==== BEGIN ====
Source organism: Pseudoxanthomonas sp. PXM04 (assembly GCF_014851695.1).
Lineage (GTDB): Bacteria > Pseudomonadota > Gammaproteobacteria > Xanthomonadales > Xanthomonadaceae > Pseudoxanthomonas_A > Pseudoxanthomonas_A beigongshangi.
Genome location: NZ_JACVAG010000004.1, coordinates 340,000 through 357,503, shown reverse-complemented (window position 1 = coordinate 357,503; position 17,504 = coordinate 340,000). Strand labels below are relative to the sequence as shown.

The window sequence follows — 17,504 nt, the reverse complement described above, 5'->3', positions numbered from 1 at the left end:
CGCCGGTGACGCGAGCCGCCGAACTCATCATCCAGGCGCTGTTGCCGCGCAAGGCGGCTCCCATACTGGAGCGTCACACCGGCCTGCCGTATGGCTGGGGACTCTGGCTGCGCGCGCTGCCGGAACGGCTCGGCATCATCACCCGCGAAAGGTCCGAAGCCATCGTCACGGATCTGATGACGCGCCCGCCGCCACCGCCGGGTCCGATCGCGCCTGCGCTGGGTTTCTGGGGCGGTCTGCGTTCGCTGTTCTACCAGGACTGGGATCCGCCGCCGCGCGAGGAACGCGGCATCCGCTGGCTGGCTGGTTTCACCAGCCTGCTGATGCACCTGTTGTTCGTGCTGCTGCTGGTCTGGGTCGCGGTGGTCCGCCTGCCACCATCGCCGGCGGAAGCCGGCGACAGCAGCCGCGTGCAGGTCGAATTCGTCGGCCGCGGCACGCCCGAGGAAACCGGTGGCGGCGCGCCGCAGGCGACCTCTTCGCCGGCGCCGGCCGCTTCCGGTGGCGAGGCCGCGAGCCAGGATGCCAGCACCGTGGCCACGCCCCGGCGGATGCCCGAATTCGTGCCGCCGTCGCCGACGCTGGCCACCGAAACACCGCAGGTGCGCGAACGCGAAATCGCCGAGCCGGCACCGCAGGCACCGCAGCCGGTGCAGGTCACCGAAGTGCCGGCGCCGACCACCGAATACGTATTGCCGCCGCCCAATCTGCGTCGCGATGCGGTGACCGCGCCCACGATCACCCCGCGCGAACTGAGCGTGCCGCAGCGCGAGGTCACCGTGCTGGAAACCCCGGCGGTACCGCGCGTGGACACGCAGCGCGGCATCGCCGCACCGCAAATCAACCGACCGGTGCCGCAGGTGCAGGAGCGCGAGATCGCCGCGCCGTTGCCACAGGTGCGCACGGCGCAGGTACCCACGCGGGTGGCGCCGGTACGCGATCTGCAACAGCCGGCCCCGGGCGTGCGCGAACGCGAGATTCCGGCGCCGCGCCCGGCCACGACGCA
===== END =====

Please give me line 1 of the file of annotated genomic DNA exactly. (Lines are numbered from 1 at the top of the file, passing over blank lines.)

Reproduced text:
Source organism: Pseudoxanthomonas sp. PXM04 (assembly GCF_014851695.1).